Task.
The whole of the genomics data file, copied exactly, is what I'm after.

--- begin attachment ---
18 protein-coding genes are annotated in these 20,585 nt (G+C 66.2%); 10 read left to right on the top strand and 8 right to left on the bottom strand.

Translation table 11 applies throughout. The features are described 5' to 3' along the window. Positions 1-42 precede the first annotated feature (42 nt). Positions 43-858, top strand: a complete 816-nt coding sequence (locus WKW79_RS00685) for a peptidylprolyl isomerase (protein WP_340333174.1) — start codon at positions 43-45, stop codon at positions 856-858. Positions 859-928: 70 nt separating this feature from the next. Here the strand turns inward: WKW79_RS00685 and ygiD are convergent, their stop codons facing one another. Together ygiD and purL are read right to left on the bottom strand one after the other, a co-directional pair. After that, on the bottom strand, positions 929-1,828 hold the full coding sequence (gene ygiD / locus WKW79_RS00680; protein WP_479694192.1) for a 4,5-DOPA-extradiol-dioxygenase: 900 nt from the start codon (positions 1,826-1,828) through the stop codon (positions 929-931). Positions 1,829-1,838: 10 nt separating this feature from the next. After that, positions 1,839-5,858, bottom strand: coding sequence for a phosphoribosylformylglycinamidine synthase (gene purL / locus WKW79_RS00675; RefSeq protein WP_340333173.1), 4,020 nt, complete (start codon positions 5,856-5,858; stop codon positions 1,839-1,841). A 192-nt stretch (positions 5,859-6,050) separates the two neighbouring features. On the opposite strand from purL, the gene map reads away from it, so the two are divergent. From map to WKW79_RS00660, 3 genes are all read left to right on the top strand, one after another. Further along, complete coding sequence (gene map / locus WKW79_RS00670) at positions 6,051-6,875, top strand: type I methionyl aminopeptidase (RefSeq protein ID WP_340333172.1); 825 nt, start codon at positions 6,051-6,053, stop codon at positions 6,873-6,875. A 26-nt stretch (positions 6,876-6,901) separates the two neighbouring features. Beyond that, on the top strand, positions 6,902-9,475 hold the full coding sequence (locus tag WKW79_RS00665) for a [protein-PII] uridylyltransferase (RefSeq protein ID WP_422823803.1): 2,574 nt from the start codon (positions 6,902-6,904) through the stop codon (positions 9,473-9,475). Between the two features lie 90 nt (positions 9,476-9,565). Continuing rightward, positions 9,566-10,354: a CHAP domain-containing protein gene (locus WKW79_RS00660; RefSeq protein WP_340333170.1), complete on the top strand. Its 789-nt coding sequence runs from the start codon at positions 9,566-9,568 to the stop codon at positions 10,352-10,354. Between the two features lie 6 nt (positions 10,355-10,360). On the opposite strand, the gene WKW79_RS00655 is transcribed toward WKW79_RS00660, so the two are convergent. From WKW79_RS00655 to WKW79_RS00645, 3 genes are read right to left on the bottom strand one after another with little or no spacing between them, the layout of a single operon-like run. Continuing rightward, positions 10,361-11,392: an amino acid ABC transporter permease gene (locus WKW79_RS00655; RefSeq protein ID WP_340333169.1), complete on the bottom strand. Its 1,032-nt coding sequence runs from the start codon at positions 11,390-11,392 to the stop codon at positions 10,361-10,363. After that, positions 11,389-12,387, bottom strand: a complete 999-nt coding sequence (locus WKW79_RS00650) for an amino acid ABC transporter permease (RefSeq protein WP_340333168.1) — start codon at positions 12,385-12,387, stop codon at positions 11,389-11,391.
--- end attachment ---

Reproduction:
18 protein-coding genes are annotated in these 20,585 nt (G+C 66.2%); 10 read left to right on the top strand and 8 right to left on the bottom strand.

Translation table 11 applies throughout. The features are described 5' to 3' along the window. Positions 1-42 precede the first annotated feature (42 nt). Positions 43-858, top strand: a complete 816-nt coding sequence (locus WKW79_RS00685) for a peptidylprolyl isomerase (protein WP_340333174.1) — start codon at positions 43-45, stop codon at positions 856-858. Positions 859-928: 70 nt separating this feature from the next. Here the strand turns inward: WKW79_RS00685 and ygiD are convergent, their stop codons facing one another. Together ygiD and purL are read right to left on the bottom strand one after the other, a co-directional pair. After that, on the bottom strand, positions 929-1,828 hold the full coding sequence (gene ygiD / locus WKW79_RS00680; protein WP_479694192.1) for a 4,5-DOPA-extradiol-dioxygenase: 900 nt from the start codon (positions 1,826-1,828) through the stop codon (positions 929-931). Positions 1,829-1,838: 10 nt separating this feature from the next. After that, positions 1,839-5,858, bottom strand: coding sequence for a phosphoribosylformylglycinamidine synthase (gene purL / locus WKW79_RS00675; RefSeq protein WP_340333173.1), 4,020 nt, complete (start codon positions 5,856-5,858; stop codon positions 1,839-1,841). A 192-nt stretch (positions 5,859-6,050) separates the two neighbouring features. On the opposite strand from purL, the gene map reads away from it, so the two are divergent. From map to WKW79_RS00660, 3 genes are all read left to right on the top strand, one after another. Further along, complete coding sequence (gene map / locus WKW79_RS00670) at positions 6,051-6,875, top strand: type I methionyl aminopeptidase (RefSeq protein ID WP_340333172.1); 825 nt, start codon at positions 6,051-6,053, stop codon at positions 6,873-6,875. A 26-nt stretch (positions 6,876-6,901) separates the two neighbouring features. Beyond that, on the top strand, positions 6,902-9,475 hold the full coding sequence (locus tag WKW79_RS00665) for a [protein-PII] uridylyltransferase (RefSeq protein ID WP_422823803.1): 2,574 nt from the start codon (positions 6,902-6,904) through the stop codon (positions 9,473-9,475). Between the two features lie 90 nt (positions 9,476-9,565). Continuing rightward, positions 9,566-10,354: a CHAP domain-containing protein gene (locus WKW79_RS00660; RefSeq protein WP_340333170.1), complete on the top strand. Its 789-nt coding sequence runs from the start codon at positions 9,566-9,568 to the stop codon at positions 10,352-10,354. Between the two features lie 6 nt (positions 10,355-10,360). On the opposite strand, the gene WKW79_RS00655 is transcribed toward WKW79_RS00660, so the two are convergent. From WKW79_RS00655 to WKW79_RS00645, 3 genes are read right to left on the bottom strand one after another with little or no spacing between them, the layout of a single operon-like run. Continuing rightward, positions 10,361-11,392: an amino acid ABC transporter permease gene (locus WKW79_RS00655; RefSeq protein ID WP_340333169.1), complete on the bottom strand. Its 1,032-nt coding sequence runs from the start codon at positions 11,390-11,392 to the stop codon at positions 10,361-10,363. After that, positions 11,389-12,387, bottom strand: a complete 999-nt coding sequence (locus WKW79_RS00650) for an amino acid ABC transporter permease (RefSeq protein WP_340333168.1) — start codon at positions 12,385-12,387, stop codon at positions 11,389-11,391.